“How extremely stupid not to have thought of that!” was Thomas Henry Huxley’s reflection on reading Darwin’s Origin of Species. What might elicit such a reaction from a contemporary biologist? Today the question is answered by Rudolf Raff, Distinguished Professor and James H. Rudy Professor of Biology at Indiana University. His latest book is a memoir, Once We All Had Gills: Growing Up Evolutionist in an Evolving World.
When he heard of Darwin’s concept of natural selection, his friend the biologist Thomas Huxley famously remarked “How extremely stupid not to have thought of that!” I’m sure on occasion that others have had the same thought. My own sense of that feeling arises from realizing that when I began thinking and writing about the science that we now call evo-devo, I failed to realize how misleading the dominant concept of gene regulatory evolution of the 1970s was.
Insects, earthworms, jellies, sea stars, and kittens are all manifestly dissimilar to each other in body form. They are all animals, but so unlike each other in anatomy that they are placed in distinct phyla within the animal kingdom, as are the members of an additional thirty other animal phyla. The most prominent evolutionary biologist of the 1970s, Ernst Mayr, held that it would be futile to suppose that genetic homologies should extend across such widely different body plans. Thus the genes that regulated embryonic development in each animal species, like the body plans themselves, would not be shared across the animal phyla.
The exciting discovery that developmental regulation had a genetic basis that was linked to evolution was made in 1963 by geneticist Ed Lewis. He studied the family of genes (now known as Hox genes) that regulated segmental development in the fruit fly Drosophila. Lewis suggested that these genes very likely arose by duplication during fly evolution. However, these genes were observed to be linked in a gene cluster known only from flies, which suggested that they were unique to fly development. In addition, at that time a distinction was being realized by molecular biologists between structural genes that encoded plain workaday proteins such as globins and the more exciting regulatory genes that governed development and other processes. The best data of the day suggested that those regulatory genes evolved very rapidly.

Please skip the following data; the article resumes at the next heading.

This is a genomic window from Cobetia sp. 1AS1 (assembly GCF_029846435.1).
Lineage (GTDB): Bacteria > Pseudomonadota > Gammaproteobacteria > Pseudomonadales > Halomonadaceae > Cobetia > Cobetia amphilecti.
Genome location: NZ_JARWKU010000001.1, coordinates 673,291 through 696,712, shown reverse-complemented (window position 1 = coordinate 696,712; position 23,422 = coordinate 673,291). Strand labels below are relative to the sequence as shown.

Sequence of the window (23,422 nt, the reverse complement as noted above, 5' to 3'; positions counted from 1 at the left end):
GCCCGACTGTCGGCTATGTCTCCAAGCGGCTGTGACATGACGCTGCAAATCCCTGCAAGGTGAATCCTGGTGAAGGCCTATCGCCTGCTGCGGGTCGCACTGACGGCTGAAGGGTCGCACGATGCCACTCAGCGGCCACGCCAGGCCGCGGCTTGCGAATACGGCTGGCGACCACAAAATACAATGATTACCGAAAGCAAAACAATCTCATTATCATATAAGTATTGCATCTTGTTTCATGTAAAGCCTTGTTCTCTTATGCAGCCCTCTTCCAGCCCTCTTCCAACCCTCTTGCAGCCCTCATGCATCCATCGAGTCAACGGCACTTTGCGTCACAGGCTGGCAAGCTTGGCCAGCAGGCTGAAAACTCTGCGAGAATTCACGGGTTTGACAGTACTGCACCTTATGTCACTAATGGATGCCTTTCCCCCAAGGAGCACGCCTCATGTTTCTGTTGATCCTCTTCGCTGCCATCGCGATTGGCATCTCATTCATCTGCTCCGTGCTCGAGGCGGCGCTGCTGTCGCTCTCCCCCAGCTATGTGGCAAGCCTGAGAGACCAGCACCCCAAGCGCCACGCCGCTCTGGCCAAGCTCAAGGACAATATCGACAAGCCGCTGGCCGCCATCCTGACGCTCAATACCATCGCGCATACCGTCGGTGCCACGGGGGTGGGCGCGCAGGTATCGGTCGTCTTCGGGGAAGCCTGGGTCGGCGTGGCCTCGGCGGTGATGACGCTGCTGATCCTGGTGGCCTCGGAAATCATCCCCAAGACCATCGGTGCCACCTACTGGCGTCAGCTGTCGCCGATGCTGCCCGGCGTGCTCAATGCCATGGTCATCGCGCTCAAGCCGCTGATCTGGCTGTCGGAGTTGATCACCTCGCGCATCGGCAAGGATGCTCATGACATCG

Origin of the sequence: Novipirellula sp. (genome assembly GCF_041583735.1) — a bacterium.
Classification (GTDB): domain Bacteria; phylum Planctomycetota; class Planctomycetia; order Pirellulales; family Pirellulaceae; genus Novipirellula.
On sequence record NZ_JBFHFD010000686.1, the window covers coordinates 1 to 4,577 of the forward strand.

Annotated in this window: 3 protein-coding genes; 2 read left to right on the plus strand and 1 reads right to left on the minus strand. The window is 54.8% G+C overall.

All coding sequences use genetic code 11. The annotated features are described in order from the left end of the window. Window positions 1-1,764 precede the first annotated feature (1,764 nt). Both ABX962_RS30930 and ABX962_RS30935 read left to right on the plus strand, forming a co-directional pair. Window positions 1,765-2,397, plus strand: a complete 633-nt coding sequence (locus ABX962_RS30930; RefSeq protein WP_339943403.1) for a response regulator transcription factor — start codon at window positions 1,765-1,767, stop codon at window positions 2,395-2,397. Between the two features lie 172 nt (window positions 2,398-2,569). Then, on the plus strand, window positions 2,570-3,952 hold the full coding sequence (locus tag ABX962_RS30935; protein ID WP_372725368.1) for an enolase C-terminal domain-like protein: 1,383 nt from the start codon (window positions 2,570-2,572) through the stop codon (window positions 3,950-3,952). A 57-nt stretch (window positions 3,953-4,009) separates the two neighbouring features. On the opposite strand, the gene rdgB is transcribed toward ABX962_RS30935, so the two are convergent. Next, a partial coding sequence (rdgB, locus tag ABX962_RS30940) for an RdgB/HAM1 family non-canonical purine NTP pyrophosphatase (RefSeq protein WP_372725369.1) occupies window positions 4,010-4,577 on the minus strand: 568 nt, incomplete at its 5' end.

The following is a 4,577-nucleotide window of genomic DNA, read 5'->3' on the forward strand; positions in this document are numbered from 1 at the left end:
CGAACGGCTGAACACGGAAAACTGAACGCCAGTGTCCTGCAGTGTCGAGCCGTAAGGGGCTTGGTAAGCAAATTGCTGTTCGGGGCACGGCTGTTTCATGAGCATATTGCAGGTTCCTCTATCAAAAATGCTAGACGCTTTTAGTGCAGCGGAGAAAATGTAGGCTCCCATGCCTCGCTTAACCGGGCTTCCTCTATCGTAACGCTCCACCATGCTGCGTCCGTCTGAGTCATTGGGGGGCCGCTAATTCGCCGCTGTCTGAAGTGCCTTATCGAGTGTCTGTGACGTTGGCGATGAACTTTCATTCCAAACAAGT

At the time, we readily accepted the notion that regulatory genes were not shared across phyla, yet we all also knew and accepted Darwin’s second major hypothesis set forth in the Origin of Species. That is the concept that all organisms stem from a common ancestry deep in the past, and that all life is related. This realization came from the pattern of shared similarities seen among groups of organisms so universally portrayed in the phylogenetic trees that festoon textbooks and museums all around us. Thus, all mammals share a common ancestry, and deeper, all vertebrates do likewise, and still deeper yet, all animal phyla share a common ancestor. That means that all those different phyla have a common ancestry and therefore, so do their genes. If that’s so, it means that all those regulatory genes do too. Thus we seem to have suffered from an enormous evolutionary cognitive dissonance that somehow was apparently invisible to us. It was all in plain view. We never saw it.
The shattering of the cognitive dissonance about regulatory genes ultimately came from brilliant experimental data produced from several labs in the 1980s that showed that those fly Hox genes were present all across the animal kingdom. In fact, those genes did similar things in regulation of embryonic development across most phyla. Hox genes were not alone. Other studies of genes across phyla were made possible by techniques for cloning genes and determining their DNA sequences. These showed that regulatory genes of many kinds were widely shared all around the phyla, sometimes regulating similar developmental steps as in other phyla, sometimes quite distinct ones.
Darwin’s vision of a common ancestry of all animal phyla meant that the evolutionary relationships of animals consisted of a bush of ancestors and descendants. The phylogenetic trees of these evolving lineages were based on comparative anatomy and the fossil record. Now the phylogenetic tree was confirmed by a source of data that was completely unknown during his time. Common descent left its mark not only in anatomy, but in the genes inherited by an organism. Common descent of genes did not involve only structural genes, but also the genes that play roles in the generation of body form and behavior through the embryological development of organisms.
This tale of regulatory genes shows something about how science generates hypotheses, sometimes quite incorrect ones, which eventually meet the shock of novel discoveries. When that happens, our new hypotheses have to take new data into account, and research begins to focus on new ideas. However, it leaves unanswered for me why I couldn’t recognize the dissonance. I was in good company, but still: “How extremely stupid not to have thought of that!”